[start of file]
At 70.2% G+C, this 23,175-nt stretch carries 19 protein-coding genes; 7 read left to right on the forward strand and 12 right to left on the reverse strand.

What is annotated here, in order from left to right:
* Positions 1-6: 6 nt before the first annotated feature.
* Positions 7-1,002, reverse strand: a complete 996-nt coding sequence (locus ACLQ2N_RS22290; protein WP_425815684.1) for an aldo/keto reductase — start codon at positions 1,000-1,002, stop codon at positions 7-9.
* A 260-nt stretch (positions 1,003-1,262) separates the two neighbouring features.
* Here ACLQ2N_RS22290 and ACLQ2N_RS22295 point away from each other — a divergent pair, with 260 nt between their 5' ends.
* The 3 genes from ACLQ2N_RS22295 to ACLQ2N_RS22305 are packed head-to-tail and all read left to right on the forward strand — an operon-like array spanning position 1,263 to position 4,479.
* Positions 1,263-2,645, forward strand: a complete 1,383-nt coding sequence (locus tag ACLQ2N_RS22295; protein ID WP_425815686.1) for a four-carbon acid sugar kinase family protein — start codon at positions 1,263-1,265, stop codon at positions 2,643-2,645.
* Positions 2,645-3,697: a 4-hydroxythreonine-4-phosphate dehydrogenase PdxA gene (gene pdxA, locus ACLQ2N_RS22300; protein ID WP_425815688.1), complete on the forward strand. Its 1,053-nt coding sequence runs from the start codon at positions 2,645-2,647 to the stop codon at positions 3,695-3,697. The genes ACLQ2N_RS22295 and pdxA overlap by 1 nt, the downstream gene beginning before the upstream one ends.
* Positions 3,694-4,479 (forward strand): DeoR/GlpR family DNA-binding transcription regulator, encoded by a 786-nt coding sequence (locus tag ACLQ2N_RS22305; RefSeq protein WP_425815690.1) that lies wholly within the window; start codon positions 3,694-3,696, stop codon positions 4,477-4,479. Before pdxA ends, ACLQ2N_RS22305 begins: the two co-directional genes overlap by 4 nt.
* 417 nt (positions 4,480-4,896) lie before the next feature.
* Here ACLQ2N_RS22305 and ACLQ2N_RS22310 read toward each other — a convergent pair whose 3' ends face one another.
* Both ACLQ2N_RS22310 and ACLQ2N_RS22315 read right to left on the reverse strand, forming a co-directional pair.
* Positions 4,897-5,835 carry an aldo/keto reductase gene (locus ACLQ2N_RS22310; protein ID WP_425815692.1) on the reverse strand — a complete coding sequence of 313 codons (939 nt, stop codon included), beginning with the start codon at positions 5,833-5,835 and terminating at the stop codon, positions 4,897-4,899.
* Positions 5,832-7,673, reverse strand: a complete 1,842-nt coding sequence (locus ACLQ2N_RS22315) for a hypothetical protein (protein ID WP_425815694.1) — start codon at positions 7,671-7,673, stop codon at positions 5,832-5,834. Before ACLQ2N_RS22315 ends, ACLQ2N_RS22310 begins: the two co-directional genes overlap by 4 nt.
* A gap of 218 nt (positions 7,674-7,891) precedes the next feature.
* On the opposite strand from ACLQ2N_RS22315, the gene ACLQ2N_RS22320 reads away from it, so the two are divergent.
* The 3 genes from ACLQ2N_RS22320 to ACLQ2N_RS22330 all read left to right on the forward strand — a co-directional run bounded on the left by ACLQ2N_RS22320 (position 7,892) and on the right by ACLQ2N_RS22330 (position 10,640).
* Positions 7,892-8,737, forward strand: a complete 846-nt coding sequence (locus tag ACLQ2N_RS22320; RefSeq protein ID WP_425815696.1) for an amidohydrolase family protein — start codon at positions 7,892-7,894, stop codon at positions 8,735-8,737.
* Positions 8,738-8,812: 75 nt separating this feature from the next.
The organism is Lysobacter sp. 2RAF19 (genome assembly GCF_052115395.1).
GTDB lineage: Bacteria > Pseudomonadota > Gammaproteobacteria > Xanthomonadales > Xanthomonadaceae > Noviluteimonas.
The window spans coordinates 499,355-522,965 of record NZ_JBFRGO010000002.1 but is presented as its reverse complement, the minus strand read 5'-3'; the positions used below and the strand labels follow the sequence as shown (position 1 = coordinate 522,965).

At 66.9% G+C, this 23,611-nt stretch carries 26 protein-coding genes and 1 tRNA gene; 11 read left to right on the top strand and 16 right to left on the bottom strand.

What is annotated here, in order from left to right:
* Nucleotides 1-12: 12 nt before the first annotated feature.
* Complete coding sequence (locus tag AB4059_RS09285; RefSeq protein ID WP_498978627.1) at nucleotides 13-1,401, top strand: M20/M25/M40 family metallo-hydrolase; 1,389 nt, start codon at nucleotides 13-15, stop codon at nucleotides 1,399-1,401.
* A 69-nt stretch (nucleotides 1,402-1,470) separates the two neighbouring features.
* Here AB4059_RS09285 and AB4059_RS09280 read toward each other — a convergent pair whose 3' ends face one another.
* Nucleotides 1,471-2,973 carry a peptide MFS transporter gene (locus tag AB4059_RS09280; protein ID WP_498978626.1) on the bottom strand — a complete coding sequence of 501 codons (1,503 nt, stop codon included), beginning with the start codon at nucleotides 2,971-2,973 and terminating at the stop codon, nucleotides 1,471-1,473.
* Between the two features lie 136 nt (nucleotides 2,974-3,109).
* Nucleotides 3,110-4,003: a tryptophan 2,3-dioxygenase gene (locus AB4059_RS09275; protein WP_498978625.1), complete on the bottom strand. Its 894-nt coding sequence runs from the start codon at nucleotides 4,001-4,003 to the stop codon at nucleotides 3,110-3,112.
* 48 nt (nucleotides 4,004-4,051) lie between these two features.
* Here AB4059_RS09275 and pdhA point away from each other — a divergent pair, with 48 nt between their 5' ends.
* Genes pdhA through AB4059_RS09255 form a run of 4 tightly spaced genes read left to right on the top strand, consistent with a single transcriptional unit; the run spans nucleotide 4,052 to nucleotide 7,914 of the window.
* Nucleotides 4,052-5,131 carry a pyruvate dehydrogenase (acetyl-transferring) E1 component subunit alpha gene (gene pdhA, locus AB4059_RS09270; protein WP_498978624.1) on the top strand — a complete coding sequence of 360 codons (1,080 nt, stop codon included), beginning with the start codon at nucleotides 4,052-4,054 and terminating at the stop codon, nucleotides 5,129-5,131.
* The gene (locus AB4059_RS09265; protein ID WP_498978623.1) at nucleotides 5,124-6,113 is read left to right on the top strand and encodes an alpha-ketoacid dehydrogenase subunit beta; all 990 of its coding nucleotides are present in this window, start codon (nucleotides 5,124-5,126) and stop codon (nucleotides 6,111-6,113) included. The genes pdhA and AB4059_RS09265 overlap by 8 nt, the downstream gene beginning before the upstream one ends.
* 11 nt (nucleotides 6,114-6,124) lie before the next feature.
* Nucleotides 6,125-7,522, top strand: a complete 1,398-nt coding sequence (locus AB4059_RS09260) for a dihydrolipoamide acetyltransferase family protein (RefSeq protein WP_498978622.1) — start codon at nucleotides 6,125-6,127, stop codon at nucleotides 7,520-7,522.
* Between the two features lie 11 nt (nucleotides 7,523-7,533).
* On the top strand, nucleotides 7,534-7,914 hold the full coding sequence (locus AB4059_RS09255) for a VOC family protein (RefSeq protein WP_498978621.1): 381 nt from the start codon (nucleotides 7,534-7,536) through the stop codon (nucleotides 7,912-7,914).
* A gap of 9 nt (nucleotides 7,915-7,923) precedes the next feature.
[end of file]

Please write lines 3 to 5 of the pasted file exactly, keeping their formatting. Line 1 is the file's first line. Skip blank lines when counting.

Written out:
* Positions 1-6: 6 nt before the first annotated feature.
* Positions 7-1,002, reverse strand: a complete 996-nt coding sequence (locus ACLQ2N_RS22290; protein WP_425815684.1) for an aldo/keto reductase — start codon at positions 1,000-1,002, stop codon at positions 7-9.
* A 260-nt stretch (positions 1,003-1,262) separates the two neighbouring features.